I am taking a bit of a break from blogging for now. We live in the Philippines and have been walloped by disaster. Strangely, the Philippines has been doing fairly well of late with good economics and the perception (at least) of less corruption. But then came three big disasters:
We live in Baguio… a city in the Philippines that was not affected by any of these disasters. That is a blessing, but also an opportunity. One is not called upon by God to live lives of thankful complacency. It certainly may be understandable that people ask “Why would God allow such tragedies to happen?” A really good question, but another good question is “Why did God spare us from these tragedies?” The second question I believe is much easier to answer than the first. We are spared to share.
We are presently partnering with a number of groups in chaplaincy and training. Some of our team are prepping to leave for the destruction zone. Tonight my wife and I will be training a team that will leave two days from now.
The rest of the time we are emailing, texting, checking with support and with needs.
Blogging is good, and theological speculation is enriching. But sometimes one has to do something.
Wrote an article, “Divine Intervention: The Flight of Elijah in the Context of Crisis Care.” If you want to read it, it is in the magazine that can be downloaded (pdf) at the link below. I think it is a pretty decent article on the topic (although even after about 5 or 6 cycles of editing there are still some annoying grammar… ah well.)
Since my dissertation for medical mission events in the Ilocos Region, Philippines has been approved, I am going to start putting a few posts together that look at some aspects of this. I particularly focused on the role of churches in medical missions who wish to have long-term impact in their community.
A. What are Medical Mission Events? A medical mission event is a one-time (or at least short-term) activity where medical people come into a community to provide various types of health care. These include medical screening, hygeine training, general medical treatment, dental screening, tooth extraction, eye care, minor surgery, circumcision, etc. It may include other care such as evangelism, acupuncture, relief packs, film-showing, and pretty much whatever can be put into a short period of time.
Medical mission events are extremely popular in the Philippines. On the positive side, they do sometimes bring needed medical care into a community that lacks even basic services. Churches often like them because it gives themselves an opportunity to advertise themselves, and do something for the community. Local government (barangay) officials like them because it, once again, shows an effort at helping a community, and makes the leaders look good.
Some remote places rarely or never have medical missions. Some cities have them occur quite regularly. Some specialized medical missions also come to larger cities such as for major surgery, cleft palate repair, and the like.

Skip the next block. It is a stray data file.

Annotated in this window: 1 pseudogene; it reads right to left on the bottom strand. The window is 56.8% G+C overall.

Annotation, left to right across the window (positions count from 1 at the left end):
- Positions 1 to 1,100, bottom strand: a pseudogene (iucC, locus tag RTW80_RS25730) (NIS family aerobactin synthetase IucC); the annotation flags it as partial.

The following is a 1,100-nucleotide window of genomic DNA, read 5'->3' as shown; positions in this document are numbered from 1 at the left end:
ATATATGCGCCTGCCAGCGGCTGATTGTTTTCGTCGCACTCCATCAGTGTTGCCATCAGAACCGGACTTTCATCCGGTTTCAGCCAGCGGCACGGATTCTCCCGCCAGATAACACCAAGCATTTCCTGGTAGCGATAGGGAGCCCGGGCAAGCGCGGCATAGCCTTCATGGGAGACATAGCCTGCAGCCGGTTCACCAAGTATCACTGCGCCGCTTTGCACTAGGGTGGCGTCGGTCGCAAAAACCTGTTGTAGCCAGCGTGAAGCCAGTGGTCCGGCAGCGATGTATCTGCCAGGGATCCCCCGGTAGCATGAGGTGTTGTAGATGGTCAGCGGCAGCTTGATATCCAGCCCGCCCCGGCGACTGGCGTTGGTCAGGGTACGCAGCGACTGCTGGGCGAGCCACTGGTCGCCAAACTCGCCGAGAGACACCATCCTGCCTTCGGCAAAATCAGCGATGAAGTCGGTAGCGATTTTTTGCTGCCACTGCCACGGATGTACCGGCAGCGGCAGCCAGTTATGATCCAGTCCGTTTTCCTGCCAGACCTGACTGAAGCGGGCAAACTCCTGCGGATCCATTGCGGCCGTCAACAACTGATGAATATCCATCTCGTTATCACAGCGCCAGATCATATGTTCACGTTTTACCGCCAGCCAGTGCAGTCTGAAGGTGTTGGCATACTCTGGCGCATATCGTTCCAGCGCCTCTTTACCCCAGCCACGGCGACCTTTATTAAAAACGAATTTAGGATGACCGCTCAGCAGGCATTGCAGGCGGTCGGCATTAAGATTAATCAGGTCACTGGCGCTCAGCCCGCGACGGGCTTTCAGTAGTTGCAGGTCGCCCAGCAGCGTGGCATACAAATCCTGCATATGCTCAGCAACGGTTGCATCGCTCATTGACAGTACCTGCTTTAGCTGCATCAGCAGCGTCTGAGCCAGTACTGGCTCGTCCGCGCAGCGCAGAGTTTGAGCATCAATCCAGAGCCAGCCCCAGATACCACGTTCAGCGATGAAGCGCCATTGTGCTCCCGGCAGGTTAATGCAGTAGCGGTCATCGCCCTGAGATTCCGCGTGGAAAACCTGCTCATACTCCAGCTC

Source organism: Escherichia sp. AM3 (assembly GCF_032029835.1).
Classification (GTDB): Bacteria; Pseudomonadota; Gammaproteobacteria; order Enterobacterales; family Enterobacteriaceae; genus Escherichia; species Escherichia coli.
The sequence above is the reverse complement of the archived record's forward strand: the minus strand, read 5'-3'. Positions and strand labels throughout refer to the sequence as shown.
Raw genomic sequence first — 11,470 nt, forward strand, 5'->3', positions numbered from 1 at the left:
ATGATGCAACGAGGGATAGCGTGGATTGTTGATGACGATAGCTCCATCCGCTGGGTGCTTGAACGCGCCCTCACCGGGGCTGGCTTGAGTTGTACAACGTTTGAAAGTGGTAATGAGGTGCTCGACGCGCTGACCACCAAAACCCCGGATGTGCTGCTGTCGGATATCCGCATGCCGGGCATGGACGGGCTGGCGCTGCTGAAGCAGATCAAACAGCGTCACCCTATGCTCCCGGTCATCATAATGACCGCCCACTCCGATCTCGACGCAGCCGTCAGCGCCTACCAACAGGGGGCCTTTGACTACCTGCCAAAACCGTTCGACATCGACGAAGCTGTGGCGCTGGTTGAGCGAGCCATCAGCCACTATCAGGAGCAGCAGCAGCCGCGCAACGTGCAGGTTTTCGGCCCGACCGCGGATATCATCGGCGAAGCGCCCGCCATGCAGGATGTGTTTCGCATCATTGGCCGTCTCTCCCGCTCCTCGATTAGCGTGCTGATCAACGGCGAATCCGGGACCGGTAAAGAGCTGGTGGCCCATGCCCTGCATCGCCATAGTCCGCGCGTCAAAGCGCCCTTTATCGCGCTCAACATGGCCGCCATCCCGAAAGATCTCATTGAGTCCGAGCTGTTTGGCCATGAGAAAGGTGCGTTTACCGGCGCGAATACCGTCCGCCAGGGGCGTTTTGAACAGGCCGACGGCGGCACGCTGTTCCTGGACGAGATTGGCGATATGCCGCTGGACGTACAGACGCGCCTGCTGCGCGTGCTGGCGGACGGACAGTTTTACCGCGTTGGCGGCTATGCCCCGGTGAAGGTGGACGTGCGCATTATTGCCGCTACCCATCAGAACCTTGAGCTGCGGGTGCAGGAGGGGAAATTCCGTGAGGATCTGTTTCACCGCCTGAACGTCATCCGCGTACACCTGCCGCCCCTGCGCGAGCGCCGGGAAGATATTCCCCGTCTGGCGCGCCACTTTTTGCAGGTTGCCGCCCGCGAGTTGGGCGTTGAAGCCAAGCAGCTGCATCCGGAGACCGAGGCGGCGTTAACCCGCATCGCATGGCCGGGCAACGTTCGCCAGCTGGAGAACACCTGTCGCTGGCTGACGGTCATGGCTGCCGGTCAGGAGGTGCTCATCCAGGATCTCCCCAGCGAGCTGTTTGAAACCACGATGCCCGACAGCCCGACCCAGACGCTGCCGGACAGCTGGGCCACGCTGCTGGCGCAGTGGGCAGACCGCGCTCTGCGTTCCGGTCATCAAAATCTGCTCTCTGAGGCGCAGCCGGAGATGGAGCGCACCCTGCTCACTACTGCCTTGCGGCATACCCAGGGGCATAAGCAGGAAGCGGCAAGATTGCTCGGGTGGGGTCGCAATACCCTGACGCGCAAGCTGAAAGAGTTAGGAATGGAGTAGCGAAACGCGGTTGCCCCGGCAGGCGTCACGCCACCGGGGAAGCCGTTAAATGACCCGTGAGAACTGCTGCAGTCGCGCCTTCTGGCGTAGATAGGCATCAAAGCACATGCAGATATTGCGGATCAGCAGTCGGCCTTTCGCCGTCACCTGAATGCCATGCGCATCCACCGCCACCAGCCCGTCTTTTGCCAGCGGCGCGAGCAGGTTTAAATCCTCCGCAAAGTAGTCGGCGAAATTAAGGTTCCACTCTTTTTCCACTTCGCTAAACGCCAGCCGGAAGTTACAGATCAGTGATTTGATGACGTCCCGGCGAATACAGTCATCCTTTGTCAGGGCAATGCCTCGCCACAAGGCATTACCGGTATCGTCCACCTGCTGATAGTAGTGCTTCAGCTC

B. What type of mission is medical missions? Medical mission events can be categorized a number of ways. One way is to say that medical mission events are a form of RELIEF missions. Relief missions is work that involves the short-term meeting of a specific felt need, particularly with help from outside sources. This is as opposed to DEVELOPMENT missions, which is the long-term meeting of felt and and real needs, particularly through the utilization of internal resources (with perhaps some material and knowledge transfer from outside sources).
Another way to classify it is to say that it is a form of SOCIAL MINISTRY. This is to contrast SPIRITUAL MINISTRY, which focuses on the classic religious activities of evangelism, church-planting, discipleship, and church growth. However, medical missions often incorporate both spiritual and physical activities (as well as training) so some would describe medical mission events as being HOLISTIC or WHOLISTIC MINISTRY. Some people prefer the more traditional spelling of “holistic” while others (to emphasize care of the whole person within the whole community prefer the spelling “wholistic.” I prefer the latter spelling, but I am amazed at how heated some people get over this issue of spelling. Spell it however you want… doesn’t bother me.
3. Who does medical missions? In many parts of the world it appears to be assumed that foreigners do medical missions. Reading missions literature, it is hard to find many articles on nationals providing medical care for themselves. In this case a foreign mission team (church-based, NGO, or other organization) will partner with a local host and do medical missions in that country.
However, in the Philippines, locals do a lot of medical missions as well. In this case local medical doctors and nurses will go with a team (again, church-based, NGO, LGU, educational organization, etc.) and work for one or more days at a remote site.
Sometimes the medical mission is viewed to be a religious activity and evangelism and other “spiritual” activities will be included. In other cases it may be strictly secular or humanitarian.
I have been involved in two organizations in the Philippines (NGOs) that do medical missions. Dakilang Pag-Ibig DIADEM Ministries primarily does medical missions in Northern Philippines. Bukal Life Care & Counseling Center (I am presently with) does mostly counseling and CPE chaplaincy training, but does periodically still do some medical missions. With Dakilang Pag-Ibig, evangelism is a major part of the medical mission. With Bukal Life, we often do have evangelism, but we commonly focus on psychoemotional counseling and relationship building.
4. So are Medical Mission Events good or bad? This is a COMPLICATED question. Good people strongly disagree in this area. I will try to give a fairly balanced response… but will save that for the next post (Part II)